The same thing happened in Basics of Management. There is terminology that does not even exist in Spanish and some others where the translation is not even close. I was so frustrated. I thought, “Oh my god, that’s too difficult,” but then I remembered, “What are you doing? You are not here alone!” so I started seeking help.

It didn’t take a lot of time; roommates, friends and of course, professors and staff were more than happy to help me get through. Now, after almost two months, I understand almost any word my professors say and if I don’t understand a term they always encourage me to ask. One of them said to our class “The dumbest question is the one not asked.”

I am so glad that I chose this college out of all my options. Everybody on campus is willing to help plus they love it. Professors own already all my respect as excellent professors as well as great people. ERAU professorThe only thing I can say about my professors is that they are more than qualified to teach. It is really amazing how professors don’t need a book to teach; they just stand up in front of the class and spit out whichever is the topic. I noticed since the first week in class that professors at Embry-Riddle are not there just because they have the knowledge to teach, they are there because they were actually doing what they teach. In class when William O’Hara (my professor of Basics of Aeronautics) is talking about airplanes, I get a feeling that he can disarm an airplane and put it back together while eating a donut and drinking coffee in his free time. Simply amazing!

ERAU faculty


Embry-Riddle has been my best decision so far.

Thanks for the time you took to read this blog, I appreciate it.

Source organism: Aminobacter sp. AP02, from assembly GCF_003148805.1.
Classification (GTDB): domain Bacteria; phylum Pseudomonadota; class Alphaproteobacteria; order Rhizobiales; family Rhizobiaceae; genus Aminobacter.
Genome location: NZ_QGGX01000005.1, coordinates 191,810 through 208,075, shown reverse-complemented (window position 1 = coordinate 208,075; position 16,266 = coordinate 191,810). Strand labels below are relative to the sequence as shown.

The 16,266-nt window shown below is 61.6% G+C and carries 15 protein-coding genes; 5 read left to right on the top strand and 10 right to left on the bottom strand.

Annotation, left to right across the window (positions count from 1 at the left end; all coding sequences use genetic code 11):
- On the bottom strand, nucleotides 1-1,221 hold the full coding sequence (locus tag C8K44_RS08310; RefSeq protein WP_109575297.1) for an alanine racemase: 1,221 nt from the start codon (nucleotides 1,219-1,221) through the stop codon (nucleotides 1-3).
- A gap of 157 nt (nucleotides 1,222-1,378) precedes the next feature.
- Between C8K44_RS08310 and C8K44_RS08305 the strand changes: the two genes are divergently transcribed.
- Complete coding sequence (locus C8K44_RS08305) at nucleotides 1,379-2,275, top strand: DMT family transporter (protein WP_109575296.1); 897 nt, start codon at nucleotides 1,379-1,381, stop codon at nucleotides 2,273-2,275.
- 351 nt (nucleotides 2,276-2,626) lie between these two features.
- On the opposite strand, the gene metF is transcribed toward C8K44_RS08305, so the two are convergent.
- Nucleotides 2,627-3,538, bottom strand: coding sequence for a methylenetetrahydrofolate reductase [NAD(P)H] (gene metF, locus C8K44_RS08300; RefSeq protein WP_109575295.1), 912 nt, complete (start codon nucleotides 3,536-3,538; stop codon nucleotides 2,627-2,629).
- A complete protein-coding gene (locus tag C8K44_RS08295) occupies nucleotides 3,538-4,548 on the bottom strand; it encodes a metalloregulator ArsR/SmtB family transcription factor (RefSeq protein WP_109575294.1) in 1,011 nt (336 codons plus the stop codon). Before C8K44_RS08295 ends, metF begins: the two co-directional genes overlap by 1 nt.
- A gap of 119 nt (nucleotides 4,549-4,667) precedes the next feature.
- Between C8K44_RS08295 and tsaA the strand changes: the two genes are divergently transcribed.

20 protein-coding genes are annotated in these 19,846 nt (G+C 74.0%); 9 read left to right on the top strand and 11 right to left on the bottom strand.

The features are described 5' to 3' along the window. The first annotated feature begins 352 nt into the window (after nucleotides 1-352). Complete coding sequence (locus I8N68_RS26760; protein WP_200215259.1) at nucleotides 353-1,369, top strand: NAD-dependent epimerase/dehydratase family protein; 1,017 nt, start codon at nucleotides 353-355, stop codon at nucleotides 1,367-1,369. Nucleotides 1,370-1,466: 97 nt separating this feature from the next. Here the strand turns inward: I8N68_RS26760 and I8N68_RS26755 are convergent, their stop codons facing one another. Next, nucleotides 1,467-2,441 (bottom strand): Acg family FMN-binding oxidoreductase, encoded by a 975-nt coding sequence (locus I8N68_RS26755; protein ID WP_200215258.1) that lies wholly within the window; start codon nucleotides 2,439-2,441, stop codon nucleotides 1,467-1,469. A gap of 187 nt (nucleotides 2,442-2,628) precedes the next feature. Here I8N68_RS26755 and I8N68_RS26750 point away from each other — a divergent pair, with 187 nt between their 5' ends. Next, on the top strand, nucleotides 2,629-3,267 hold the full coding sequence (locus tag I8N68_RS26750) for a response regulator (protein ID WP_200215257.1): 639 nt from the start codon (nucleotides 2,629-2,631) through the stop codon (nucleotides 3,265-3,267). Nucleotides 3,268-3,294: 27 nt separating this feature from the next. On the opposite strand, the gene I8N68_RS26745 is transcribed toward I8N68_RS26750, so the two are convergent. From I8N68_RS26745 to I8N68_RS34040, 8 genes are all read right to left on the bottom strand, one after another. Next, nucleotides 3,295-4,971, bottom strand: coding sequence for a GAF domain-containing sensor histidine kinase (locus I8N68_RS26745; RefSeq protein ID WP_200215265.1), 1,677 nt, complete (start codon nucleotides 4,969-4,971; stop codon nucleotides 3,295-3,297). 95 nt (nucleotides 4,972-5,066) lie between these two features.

OctoberWest Homecoming is Perfect for Stress Relief

Hello every one. Last week wasn’t quite normal at Embry-Riddle. Last week was OctoberWest and Wings out West – our homecoming and private air show. October West LogoThis event involved many different activities. Some of those were the career fair and some others for entertainment such as the hypnotist Bruce MacDonald, inflatable games, fireworks, etc. I most liked the inflatable games and then right after that the fireworks.

The week of OctoberWest was really stressful for me. We began training for wrestling twice a day three times a week – one training in the afternoon and one in the morning. Also I had a very long test in Basics of Aeronautics on Friday.

I finished my test Friday around noon. By the time I was done, I wanted go home to sleep. But something in the back of my mind told me that the fair was going to be something very fun. I hesitated about if I should go or not, then I thought “I will have to wait one year to have this fair back again” so I decided to go.

I went back home for lunch and rested for some time. Around 5:30 I left my home for Embry-Riddle. When I got there at the parking lot, I saw many students walking towards the softball fields wearing jackets. I thought they were overreacting, “The weather is not that cold,” I thought. I got out the car, and uff!! Yes, it was cold. I didn’t want go back home to get a jacket so I just kept walking toward the fair.

The first thing I heard was the music. I could see many inflatable games, some OctoberWest 2015gigantic plastic balls where you supposed to get in and roll around, free food tables, people hanging around, and even a DJ. It was awesome!

First, I went to a game that was like a wall with circular targets on it. You had to kick the football, soccer ball or basketball toward the targets on the wall. It was fun just being there with other students, some of them international (by the way they are good in soccer), talking to them, getting know each other a little, and playing together like we knew each other for always.